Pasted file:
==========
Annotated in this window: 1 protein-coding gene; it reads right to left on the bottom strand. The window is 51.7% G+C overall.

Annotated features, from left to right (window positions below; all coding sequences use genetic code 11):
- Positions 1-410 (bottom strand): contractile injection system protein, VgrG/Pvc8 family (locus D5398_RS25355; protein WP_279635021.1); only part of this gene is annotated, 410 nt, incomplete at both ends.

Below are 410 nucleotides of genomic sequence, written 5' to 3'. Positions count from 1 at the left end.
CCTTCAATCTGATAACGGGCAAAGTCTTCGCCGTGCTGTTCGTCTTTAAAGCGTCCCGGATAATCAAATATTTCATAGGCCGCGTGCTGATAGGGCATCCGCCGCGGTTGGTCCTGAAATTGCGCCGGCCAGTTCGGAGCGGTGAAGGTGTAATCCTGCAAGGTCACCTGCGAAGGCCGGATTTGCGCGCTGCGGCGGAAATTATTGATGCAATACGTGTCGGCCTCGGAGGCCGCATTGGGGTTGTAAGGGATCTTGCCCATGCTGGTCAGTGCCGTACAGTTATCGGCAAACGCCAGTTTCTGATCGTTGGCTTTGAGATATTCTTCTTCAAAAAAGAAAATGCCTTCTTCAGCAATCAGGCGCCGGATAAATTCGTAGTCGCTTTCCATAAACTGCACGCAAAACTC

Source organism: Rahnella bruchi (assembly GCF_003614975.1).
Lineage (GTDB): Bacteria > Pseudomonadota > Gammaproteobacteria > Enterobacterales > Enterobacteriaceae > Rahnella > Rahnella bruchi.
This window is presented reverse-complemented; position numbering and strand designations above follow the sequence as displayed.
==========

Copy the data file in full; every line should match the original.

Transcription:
Annotated in this window: 1 protein-coding gene; it reads right to left on the bottom strand. The window is 51.7% G+C overall.

Annotated features, from left to right (window positions below; all coding sequences use genetic code 11):
- Positions 1-410 (bottom strand): contractile injection system protein, VgrG/Pvc8 family (locus D5398_RS25355; protein WP_279635021.1); only part of this gene is annotated, 410 nt, incomplete at both ends.

Below are 410 nucleotides of genomic sequence, written 5' to 3'. Positions count from 1 at the left end.
CCTTCAATCTGATAACGGGCAAAGTCTTCGCCGTGCTGTTCGTCTTTAAAGCGTCCCGGATAATCAAATATTTCATAGGCCGCGTGCTGATAGGGCATCCGCCGCGGTTGGTCCTGAAATTGCGCCGGCCAGTTCGGAGCGGTGAAGGTGTAATCCTGCAAGGTCACCTGCGAAGGCCGGATTTGCGCGCTGCGGCGGAAATTATTGATGCAATACGTGTCGGCCTCGGAGGCCGCATTGGGGTTGTAAGGGATCTTGCCCATGCTGGTCAGTGCCGTACAGTTATCGGCAAACGCCAGTTTCTGATCGTTGGCTTTGAGATATTCTTCTTCAAAAAAGAAAATGCCTTCTTCAGCAATCAGGCGCCGGATAAATTCGTAGTCGCTTTCCATAAACTGCACGCAAAACTC

Source organism: Rahnella bruchi (assembly GCF_003614975.1).
Lineage (GTDB): Bacteria > Pseudomonadota > Gammaproteobacteria > Enterobacterales > Enterobacteriaceae > Rahnella > Rahnella bruchi.
This window is presented reverse-complemented; position numbering and strand designations above follow the sequence as displayed.